You’ll also encounter the Kingpin’s laser-spewing Guardroid on a couple of occasions and have to deal with large, but low level, mooks in the game’s early stages. Each boss battle comes with wave-upon-wave of the game’s regular enemies to help whittle down your health and drag the battle out, though you can often find weapons and health-restoring items in the boss arenas and invariably also have access to your gun to help tip the odds in your favour.
Once you reach the Kingpin’s hotel, though, you’ll come face to face with the Kingpin himself. Rendered as a humongous sprite, the Kingpin takes up a good chunk of the screen with his sheer mass and deals devastating damage with just a swipe of his hand to say nothing of his laser-firing cane and…fire breath (…?)….all of which take away a massive chunk of your health. Kingpin is also swarmed with constantly-respawning enemies to distract you and he can hurl you clear across the screen if you get too close but, luckily, he takes damage just like any other boss or enemy and doesn’t appear to have any cheap invincibility frames so you’ll soon be leaving him to crumble alongside his hotel with enough patience and pocket change.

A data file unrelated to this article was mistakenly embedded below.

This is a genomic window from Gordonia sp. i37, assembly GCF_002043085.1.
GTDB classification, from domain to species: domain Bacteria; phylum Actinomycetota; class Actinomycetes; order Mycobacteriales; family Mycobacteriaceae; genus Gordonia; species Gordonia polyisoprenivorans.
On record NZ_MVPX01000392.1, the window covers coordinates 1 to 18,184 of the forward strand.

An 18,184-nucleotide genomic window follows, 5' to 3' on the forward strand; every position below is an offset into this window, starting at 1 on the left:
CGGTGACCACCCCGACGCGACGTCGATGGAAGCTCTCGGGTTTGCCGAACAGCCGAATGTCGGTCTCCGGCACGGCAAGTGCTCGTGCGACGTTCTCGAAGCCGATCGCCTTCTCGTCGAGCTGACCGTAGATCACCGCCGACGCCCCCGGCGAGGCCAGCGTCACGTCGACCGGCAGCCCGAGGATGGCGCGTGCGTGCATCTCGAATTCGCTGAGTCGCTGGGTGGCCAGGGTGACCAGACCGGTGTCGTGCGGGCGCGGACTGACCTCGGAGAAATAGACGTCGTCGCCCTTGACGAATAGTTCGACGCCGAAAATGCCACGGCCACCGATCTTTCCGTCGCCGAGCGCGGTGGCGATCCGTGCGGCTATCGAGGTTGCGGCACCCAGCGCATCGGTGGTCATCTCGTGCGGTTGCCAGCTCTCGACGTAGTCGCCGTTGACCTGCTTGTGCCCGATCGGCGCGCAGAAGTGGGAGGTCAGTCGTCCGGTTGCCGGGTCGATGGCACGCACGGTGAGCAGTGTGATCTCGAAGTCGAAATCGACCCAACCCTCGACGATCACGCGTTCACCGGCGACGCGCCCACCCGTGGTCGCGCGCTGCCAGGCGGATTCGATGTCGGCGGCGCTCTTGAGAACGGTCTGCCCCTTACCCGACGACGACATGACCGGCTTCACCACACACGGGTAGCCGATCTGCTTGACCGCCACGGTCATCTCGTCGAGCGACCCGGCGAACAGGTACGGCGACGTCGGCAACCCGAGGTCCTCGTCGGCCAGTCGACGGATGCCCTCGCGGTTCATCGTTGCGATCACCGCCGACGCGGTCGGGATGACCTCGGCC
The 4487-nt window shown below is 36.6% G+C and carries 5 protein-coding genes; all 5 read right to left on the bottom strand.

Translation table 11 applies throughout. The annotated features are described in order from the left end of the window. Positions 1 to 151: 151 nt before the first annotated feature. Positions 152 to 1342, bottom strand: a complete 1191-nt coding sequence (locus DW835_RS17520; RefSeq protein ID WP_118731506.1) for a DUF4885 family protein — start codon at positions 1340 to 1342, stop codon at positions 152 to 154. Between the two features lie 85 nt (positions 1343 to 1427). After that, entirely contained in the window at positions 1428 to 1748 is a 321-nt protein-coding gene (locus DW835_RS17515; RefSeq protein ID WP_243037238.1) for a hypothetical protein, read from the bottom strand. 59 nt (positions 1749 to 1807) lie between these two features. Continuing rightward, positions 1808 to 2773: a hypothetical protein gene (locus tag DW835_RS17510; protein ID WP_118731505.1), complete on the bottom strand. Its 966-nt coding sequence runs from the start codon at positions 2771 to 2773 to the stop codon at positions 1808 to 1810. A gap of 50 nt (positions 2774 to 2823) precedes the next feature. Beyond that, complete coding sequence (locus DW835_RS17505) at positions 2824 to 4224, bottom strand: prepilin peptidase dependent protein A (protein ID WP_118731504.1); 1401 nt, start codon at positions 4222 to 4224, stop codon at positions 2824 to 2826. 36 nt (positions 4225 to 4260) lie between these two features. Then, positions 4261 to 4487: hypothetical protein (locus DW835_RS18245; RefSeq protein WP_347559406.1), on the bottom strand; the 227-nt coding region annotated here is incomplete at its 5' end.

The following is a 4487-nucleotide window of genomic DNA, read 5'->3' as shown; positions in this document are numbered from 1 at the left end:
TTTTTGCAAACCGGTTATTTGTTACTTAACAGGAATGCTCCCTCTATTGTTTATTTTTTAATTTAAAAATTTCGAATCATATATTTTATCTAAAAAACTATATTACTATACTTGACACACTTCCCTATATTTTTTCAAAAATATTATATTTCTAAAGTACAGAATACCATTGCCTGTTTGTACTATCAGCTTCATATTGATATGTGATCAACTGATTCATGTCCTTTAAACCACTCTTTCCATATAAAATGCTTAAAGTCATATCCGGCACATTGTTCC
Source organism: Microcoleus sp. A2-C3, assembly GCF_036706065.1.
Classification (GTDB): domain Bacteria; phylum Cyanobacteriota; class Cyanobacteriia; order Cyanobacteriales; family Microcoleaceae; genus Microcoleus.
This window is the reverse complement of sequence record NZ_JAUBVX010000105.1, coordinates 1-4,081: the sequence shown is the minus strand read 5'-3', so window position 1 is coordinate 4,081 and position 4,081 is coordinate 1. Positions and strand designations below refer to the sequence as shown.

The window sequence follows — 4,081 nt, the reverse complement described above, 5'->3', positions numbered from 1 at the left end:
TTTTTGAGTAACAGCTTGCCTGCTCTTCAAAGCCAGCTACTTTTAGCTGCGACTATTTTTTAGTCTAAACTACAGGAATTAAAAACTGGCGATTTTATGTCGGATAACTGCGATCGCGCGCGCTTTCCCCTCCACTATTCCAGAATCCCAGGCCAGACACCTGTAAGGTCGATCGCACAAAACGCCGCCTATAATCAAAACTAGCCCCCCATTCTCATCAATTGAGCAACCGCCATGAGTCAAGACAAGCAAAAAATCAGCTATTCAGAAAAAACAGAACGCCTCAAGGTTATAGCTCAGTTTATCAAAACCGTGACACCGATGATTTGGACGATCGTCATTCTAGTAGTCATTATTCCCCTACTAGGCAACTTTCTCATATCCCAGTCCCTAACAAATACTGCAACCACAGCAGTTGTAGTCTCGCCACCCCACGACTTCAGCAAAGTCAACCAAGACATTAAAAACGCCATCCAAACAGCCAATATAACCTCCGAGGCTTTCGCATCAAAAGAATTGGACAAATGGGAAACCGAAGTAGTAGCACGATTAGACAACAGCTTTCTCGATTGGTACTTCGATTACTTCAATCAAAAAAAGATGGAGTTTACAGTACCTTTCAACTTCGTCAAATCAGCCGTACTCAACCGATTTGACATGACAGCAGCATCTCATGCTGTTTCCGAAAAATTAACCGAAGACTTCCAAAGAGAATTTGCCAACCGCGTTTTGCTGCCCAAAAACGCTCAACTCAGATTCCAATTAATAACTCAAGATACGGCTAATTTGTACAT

Power-Ups and Bonuses:
There are no invincibility or speed/power-ups to be found in The Punisher; instead, you’ll find a variety of different foods to eat to restore your health or gain access to a slew of additional weaponry to exact justice on New York’s criminal scum. You’ll be wielding the standard beat-‘em-up fare like knives, baseball bats, axes, hammers and pipes but you’ll also get to use throwing stars, boomerangs, M-16 assault rifles, Uzis, fire extinguishers, and even a flamethrower.